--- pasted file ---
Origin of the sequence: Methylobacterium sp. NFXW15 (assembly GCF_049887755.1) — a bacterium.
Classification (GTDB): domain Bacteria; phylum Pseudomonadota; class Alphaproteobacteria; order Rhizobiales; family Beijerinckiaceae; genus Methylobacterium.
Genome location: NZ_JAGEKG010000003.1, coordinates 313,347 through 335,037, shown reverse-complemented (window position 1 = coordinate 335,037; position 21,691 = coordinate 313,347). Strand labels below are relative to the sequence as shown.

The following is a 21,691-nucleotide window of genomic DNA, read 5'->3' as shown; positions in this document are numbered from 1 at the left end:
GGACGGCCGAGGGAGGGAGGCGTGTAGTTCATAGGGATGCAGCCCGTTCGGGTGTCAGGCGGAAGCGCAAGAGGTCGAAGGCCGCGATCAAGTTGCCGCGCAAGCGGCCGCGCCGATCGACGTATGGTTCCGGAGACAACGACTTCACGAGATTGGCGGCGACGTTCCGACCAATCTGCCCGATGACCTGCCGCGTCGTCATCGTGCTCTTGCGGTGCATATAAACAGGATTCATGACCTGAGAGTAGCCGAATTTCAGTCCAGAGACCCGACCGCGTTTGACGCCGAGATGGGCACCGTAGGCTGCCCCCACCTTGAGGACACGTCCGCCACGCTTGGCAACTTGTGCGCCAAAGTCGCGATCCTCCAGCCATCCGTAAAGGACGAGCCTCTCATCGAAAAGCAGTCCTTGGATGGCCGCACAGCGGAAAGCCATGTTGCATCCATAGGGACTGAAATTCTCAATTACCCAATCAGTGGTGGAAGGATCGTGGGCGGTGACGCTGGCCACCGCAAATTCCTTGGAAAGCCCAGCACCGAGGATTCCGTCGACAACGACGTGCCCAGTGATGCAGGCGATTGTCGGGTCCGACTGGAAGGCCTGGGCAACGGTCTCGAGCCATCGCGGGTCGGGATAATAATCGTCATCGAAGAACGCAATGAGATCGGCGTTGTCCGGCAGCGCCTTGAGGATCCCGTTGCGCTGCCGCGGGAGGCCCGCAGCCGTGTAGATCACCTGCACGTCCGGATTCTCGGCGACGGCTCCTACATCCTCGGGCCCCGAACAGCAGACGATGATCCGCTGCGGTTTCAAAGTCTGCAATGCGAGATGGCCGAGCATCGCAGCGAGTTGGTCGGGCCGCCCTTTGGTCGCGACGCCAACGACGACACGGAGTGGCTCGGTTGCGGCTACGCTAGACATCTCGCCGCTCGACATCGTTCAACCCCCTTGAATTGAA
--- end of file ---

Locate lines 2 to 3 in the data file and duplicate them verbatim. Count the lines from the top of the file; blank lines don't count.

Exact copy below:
Classification (GTDB): domain Bacteria; phylum Pseudomonadota; class Alphaproteobacteria; order Rhizobiales; family Beijerinckiaceae; genus Methylobacterium.
Genome location: NZ_JAGEKG010000003.1, coordinates 313,347 through 335,037, shown reverse-complemented (window position 1 = coordinate 335,037; position 21,691 = coordinate 313,347). Strand labels below are relative to the sequence as shown.